By creating a significant material draw for winning objectives, we create conflict over those objectives much more easily. By effectively punishing the losers of said objectives with economic loss we use the thing these players don't want to do, go back to farming, as a deterrent to engaging in pointless or unwinnable combat. Because every fight has winners and losers, and because no force can win perpetually when the losers are gaining at an accelerated rate, we reatain an economy of scarcity based upon the desire to fight rather than the desire to prepare to fight.
Because a player can not simultaneously harvest and fight over these objectives, and because there is a hard limit for these gains (as there are only so many objectives on the map and so many vuln windows) this does not risk an uncle bob scenario. The people you have beaten so thoroughly they've been sent back to farming are outfarming you, but you're engaging in real risk with real reward in a fashion that creates rather than discourages direct conflict with other players. You want to win because it extends the time spent not farming.
You want to avoid losses because you want to avoid farming. You want to farm because you've lost so badly chasing victory would be pointless and unfun. This creates a feedback loop in which players are always making progress toward the intended goal of the game, winning at PvP. If you're winning you want to keep winning. If you're not winning you want to stop the guys that are. If you're overwhelmed you want to beef up so you can go win again, or engage in nonstandard warfare.
The spectre of "uncle bob" looms large over crowfall at the moment, but I think it is primarily a matter of incentive rather than actual skill and numbers imbalance. There is precious little incentive to take the fight to superior forces en masse unless you have a significant and continuous resourcing operation backing you. Thus, only those players willing to set one up are incetivized to do consistantly take the field. If you told people all they had to do to get a big wad of resources was to show up and win a siege, those people would show up and try to win a siege, even if they're fighting a force that usually beats them. The risk feels worth the reward.
Currently the risk of PvP simply is not worth the reward, and when evaluating the three pillars of power, wealth, and glory, wealth is left out of the loop, and in a sense so is power due to its relationship with wealth. Winning in PvP may be glorious, but it doesn't help you amass wealth or power, and I think it is that reason that sees so many players who genuinely enjoy PvP just avoiding objective play the majority of the time.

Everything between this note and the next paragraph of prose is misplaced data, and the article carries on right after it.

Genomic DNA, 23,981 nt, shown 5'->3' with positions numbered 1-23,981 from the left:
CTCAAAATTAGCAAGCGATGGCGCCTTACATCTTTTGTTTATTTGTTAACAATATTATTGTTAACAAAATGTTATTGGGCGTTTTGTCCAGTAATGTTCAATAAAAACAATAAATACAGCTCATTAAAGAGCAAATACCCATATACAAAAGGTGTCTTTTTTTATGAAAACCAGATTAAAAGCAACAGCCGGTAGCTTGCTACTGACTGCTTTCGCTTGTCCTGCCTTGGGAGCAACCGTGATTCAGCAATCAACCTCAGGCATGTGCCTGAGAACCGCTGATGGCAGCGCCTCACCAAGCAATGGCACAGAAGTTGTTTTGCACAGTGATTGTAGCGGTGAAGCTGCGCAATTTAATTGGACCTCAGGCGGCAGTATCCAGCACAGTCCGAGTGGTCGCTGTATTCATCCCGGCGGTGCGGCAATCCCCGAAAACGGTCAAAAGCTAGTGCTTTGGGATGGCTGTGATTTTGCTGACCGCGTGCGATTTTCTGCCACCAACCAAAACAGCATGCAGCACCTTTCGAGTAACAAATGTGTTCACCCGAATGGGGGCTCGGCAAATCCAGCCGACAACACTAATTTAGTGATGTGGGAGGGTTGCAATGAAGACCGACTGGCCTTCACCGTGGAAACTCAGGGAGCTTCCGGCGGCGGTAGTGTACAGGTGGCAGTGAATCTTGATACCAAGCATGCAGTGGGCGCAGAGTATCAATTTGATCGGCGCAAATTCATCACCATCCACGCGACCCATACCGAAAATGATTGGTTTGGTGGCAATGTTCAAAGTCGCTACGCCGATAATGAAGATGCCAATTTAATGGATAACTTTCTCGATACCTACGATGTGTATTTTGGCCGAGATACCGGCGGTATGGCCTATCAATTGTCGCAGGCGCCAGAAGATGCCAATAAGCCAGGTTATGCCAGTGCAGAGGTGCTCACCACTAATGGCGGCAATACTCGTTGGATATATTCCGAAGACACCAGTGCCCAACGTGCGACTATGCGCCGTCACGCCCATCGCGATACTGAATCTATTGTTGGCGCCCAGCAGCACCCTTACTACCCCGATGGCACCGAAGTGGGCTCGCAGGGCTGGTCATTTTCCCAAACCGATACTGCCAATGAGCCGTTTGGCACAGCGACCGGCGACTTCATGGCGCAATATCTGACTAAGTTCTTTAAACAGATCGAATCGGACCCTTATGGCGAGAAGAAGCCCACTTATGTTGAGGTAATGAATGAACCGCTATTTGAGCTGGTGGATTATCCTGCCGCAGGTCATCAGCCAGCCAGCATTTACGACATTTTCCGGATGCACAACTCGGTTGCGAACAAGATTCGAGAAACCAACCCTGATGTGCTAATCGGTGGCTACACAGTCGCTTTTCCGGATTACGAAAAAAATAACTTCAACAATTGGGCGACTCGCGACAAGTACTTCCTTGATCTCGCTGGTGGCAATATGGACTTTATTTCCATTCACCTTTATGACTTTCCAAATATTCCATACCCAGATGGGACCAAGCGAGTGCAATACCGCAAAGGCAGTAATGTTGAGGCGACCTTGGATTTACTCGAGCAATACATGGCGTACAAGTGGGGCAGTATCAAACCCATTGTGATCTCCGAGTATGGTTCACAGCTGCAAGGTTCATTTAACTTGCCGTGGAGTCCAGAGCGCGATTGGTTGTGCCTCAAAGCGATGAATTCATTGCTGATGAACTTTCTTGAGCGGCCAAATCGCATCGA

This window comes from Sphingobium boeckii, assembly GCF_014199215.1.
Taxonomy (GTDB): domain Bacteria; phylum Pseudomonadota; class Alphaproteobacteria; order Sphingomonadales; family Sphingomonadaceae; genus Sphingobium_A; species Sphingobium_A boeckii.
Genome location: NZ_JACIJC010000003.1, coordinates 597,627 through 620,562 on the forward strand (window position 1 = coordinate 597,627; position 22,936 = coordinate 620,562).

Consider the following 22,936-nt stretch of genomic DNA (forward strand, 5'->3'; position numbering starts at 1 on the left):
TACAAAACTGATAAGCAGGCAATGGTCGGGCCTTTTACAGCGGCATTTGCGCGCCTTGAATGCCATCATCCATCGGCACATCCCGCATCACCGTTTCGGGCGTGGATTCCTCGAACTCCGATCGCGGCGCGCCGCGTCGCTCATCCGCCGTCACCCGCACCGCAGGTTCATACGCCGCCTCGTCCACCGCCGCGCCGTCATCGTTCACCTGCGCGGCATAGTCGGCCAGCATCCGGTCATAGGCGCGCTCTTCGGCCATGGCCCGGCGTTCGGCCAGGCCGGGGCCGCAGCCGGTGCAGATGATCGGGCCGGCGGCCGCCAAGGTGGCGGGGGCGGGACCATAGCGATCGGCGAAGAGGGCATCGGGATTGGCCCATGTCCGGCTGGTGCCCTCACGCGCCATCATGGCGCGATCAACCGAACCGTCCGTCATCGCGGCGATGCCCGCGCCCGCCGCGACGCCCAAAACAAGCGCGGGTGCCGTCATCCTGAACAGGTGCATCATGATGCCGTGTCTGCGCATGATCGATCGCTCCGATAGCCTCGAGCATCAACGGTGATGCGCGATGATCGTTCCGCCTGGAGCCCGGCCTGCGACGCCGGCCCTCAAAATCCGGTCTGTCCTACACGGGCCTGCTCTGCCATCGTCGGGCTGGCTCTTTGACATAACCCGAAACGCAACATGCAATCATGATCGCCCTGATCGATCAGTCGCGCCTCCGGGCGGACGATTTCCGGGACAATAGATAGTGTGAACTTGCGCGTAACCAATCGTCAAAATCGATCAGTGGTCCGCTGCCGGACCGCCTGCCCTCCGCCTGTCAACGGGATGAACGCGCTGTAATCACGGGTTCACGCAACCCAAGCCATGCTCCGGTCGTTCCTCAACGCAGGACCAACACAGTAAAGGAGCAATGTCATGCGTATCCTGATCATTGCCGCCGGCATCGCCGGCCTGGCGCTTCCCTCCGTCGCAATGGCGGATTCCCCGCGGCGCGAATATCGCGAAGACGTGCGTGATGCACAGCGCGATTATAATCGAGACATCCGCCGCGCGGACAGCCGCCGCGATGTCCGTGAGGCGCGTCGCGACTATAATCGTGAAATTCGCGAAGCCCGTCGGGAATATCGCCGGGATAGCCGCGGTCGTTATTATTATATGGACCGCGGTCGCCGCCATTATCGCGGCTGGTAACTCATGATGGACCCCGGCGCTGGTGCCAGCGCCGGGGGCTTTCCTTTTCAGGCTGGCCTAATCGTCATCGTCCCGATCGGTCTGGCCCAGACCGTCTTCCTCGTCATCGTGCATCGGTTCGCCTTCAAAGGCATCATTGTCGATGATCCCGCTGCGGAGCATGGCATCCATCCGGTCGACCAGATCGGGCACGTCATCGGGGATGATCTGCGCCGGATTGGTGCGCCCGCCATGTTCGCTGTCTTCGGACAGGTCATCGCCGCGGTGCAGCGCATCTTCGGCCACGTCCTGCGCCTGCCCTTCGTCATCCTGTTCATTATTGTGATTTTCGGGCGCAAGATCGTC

I don't think those players wants are any less valid than the players who simply want to win to top the scoreboard. War is a thing that people engage in for a multitude of reasons, and the fantasy of war needs to take those various motivations in to account. I want to fight. I just don't want to fight for free. I want to feel good about every fort or outpost win because it padded my wallet, because padding my waller keeps me in shape to take on the next fight.
That momentum is lacking in crowfall. There is no joy in victory, only annoyance. There is no anticipation when arming oneself, only boredom. I should treat those harvesting and farming runs as exciting because I know they comprise a minority of my playtime and I'm preparing for something greater, not as an annoying grind because I know I'll break my gear in less time than it took me to build it.
I think there's a place for all of this farming, but I think it needs to be tempered with the expectation that the core player isn't a trader. The core player is a jack of all trades that is more inclined to do the work than pay someone else to do the work. We need to make sure the less common players, the really dedicated farmers are well provided for, and when we ensure their skillsets are in the highest demand for income, through sheer volume, the ability to selectively harvest, or simply the ability to continue to do it efficiently in later seasons I think we do that. We don't also need to make it half of the experience for people that want to go fight in the great war for whatever combination of power, wealth, or glory most appeals to them.
Soldier should be a valid profession, and with just a few tweaks to how loot is handled I really do think it can be without breaking the rest of the game.